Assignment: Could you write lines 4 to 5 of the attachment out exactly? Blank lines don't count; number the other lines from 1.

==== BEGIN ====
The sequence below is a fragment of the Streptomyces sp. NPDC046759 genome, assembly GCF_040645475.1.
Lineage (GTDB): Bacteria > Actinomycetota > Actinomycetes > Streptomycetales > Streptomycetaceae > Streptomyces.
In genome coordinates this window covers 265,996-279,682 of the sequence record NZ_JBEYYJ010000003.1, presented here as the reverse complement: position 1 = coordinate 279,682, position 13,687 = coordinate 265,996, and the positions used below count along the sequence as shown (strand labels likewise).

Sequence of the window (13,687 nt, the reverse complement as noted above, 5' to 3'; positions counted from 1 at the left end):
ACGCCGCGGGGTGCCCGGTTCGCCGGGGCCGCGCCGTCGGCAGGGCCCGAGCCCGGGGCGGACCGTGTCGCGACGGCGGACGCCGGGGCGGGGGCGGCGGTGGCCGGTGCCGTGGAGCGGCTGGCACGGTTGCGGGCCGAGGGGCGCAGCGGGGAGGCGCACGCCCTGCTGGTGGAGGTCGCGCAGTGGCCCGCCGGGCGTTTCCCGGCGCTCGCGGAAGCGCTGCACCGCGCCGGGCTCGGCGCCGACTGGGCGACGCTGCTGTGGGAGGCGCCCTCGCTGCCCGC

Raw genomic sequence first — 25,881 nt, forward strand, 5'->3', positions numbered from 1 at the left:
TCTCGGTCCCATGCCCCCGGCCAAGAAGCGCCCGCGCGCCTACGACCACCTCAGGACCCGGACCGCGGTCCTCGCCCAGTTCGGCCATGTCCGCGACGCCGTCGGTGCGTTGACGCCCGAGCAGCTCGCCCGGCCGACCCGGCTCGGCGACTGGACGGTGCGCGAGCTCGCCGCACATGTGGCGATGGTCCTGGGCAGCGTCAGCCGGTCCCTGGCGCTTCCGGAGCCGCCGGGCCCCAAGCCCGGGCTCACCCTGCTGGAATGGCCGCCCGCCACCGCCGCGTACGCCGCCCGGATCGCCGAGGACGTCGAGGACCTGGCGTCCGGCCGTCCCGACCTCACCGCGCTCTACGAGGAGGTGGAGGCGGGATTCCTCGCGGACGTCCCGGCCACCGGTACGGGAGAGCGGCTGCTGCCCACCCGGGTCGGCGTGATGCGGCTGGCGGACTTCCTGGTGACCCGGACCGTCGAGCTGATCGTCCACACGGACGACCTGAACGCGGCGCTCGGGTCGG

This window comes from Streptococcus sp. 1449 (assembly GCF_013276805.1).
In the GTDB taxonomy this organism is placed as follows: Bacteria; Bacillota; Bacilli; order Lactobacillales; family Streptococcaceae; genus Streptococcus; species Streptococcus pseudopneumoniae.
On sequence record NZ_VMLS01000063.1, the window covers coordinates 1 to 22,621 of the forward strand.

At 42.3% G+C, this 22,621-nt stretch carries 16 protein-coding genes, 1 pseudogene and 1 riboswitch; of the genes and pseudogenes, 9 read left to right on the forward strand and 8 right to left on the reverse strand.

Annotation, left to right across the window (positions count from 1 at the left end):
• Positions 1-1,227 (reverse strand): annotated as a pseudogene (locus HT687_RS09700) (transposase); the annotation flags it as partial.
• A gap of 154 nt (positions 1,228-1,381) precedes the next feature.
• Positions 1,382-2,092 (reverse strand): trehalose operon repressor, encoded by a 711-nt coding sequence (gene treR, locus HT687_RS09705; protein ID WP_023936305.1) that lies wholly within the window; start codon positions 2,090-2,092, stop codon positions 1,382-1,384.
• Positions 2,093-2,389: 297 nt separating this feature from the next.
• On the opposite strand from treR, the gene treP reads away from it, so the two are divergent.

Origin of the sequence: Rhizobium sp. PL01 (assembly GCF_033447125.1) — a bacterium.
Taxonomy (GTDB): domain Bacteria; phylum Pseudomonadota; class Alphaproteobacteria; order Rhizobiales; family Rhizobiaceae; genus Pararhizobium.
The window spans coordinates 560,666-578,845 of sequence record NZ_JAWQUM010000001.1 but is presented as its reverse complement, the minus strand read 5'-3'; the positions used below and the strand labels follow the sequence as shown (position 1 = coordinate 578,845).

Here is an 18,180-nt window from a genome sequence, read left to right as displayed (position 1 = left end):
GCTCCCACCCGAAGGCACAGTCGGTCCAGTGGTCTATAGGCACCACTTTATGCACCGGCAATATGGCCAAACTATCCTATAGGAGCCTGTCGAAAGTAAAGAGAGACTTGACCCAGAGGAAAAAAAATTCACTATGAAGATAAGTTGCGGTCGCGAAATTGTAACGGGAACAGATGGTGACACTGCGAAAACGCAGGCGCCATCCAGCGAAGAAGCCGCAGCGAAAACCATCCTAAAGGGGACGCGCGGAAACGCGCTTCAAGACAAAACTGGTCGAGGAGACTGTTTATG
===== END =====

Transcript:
Sequence of the window (13,687 nt, the reverse complement as noted above, 5' to 3'; positions counted from 1 at the left end):
ACGCCGCGGGGTGCCCGGTTCGCCGGGGCCGCGCCGTCGGCAGGGCCCGAGCCCGGGGCGGACCGTGTCGCGACGGCGGACGCCGGGGCGGGGGCGGCGGTGGCCGGTGCCGTGGAGCGGCTGGCACGGTTGCGGGCCGAGGGGCGCAGCGGGGAGGCGCACGCCCTGCTGGTGGAGGTCGCGCAGTGGCCCGCCGGGCGTTTCCCGGCGCTCGCGGAAGCGCTGCACCGCGCCGGGCTCGGCGCCGACTGGGCGACGCTGCTGTGGGAGGCGCCCTCGCTGCCCGC